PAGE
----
After months of giddy waiting the next iOS update is finally here. Yesterday I dutifully upgraded my iTunes, started the morning by setting up iCloud online, by lunch installed the significant upgrade to Lion. Waiting patiently for the end of the day when the iOS finally launched. Laugh if you want but I really don’t see myself as an Apple fanboy, I like to think of myself as a device junkie. I don’t care who makes the software or hardware, if it’s something I want to play with, I’m all in.
Over these months I read article after article about the amazing features of amazing gadgetry which will propel my current devices into fresh new toys to play with. I wasn’t concerned about compatibility as I was only about 6 months behind the tech curve for hardware. Hell, the oldest device I owned was an iPad 1 which was a Christmas acquisition. I complete my install of iOS on iPhone and iPad and away I go.
Why no camera in the first generation iPad? Why can’t I sync music to video with the Airport Express? Why can’t I play any type of video file on the AppleTV? Why can I not use multitouch gestures on my 8 month old iPad?
Well it’s officially 2 hours in to playtime when, what I like to call, ‘the Apple effect’ kicked in. This effect can be identified by the discovery that things are missing, that something is not right. Specifically the removal of multitouch functionality from the original iPad. You may not even know what I am referring to. Multitouch is a function that allows the user to use the swipe of fingers across the screen surface, called gestures, to move between apps, close screens , pinch and zoom into text or photos. It’s an extremely handy bit of interface interactivity that I assure you once you use it you will wonder what you did before.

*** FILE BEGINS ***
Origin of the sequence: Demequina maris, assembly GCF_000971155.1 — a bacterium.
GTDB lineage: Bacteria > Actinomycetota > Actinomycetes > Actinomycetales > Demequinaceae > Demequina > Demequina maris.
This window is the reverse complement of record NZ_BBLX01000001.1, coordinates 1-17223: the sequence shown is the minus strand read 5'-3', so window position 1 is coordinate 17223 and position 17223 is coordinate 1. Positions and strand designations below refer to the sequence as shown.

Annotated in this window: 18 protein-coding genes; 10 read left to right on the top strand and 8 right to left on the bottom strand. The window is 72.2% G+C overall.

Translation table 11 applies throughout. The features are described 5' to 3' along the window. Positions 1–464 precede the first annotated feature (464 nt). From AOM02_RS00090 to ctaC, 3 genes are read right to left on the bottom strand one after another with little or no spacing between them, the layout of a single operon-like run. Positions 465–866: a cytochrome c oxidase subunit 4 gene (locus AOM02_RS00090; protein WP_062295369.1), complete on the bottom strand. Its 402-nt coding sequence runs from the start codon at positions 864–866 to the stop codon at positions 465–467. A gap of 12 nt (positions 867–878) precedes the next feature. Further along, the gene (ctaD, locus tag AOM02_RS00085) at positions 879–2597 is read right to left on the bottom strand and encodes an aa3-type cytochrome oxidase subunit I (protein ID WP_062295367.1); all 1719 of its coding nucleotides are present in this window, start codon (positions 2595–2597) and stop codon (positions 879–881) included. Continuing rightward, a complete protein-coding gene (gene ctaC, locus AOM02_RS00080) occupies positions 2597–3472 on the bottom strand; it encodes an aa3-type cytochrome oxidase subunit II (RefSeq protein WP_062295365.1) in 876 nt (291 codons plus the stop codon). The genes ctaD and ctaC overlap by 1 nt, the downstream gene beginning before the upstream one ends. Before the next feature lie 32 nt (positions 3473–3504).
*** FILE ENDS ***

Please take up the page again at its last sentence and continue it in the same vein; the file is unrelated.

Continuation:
This function was a planned addition in an earlier iOS that was never enabled, most likely held back for the next release. In fact if you do a little online scrounging and have an i-device still running ios4 you can enable it and use it freely. I was one of those folks that had to give it a try and with little effort and had it working in less than 30 minutes seamlessly.
This brings me to THIS version No gestures. After futzing with settings, searching online for answers, I finally found the answer. Apple disabled this functionality. But only on the iPad 1. For iPad 2 owners, no problem.
Why? My device is certainly powerful enough to use it, it’s not like a new feature like the voice control AI that would need the latest processor. It’s a simple interface control that has made my user experience even better. But it’s been disabled. Let me say that again. Disabled. Its actually there on my device right now, hidden from view because of a marketing decision to make me want to upgrade my device. I could enable it by jail breaking and hacking my iPad. But I don’t want to do that. Why should I be forced to void my warranty to let me use a function?
I know gestures work on my iPad 1. Period. Give me that feature. Don’t restrict me from its use because you are trying to force me to buy the next device. When this iPad wears out I’ll be there with card in hand to get the next iPad but don’t mess with me now when I literally have the one model previous.
Control. They want us to buy the next device. They want us to need it. Salivate for it.
This brings me to Apple’s ‘one more thing’ culture. Made famous by the man himself Steve Jobs. Always dazzling us with that one more feature, that one more device that we scramble for. But what Apple users don’t talk about is that one little thing we do not care to admit pops up. That, ‘I was expecting it to at least do this’ feature that is left out, that as lovers of this wonderful tech accept again and again, because we know what we are getting is so far ahead of the rest of what is out there we make exception. Why no camera in the iPad? Why can’t I sync music to video with the Airport Express? Why can’t I play any type of video file on the AppleTV? Why can I not use multitouch gestures on my 8 month old iPad?
I’ll tell you why. Control. They want us to buy the next device. They want us to need it. Salivate for it. Waiting, hoping the next one will have that ‘one more thing’ that feature we should have had but didn’t get. They spoil us with these wonderful devices, but hold back just enough to keep us coming back. Brilliant.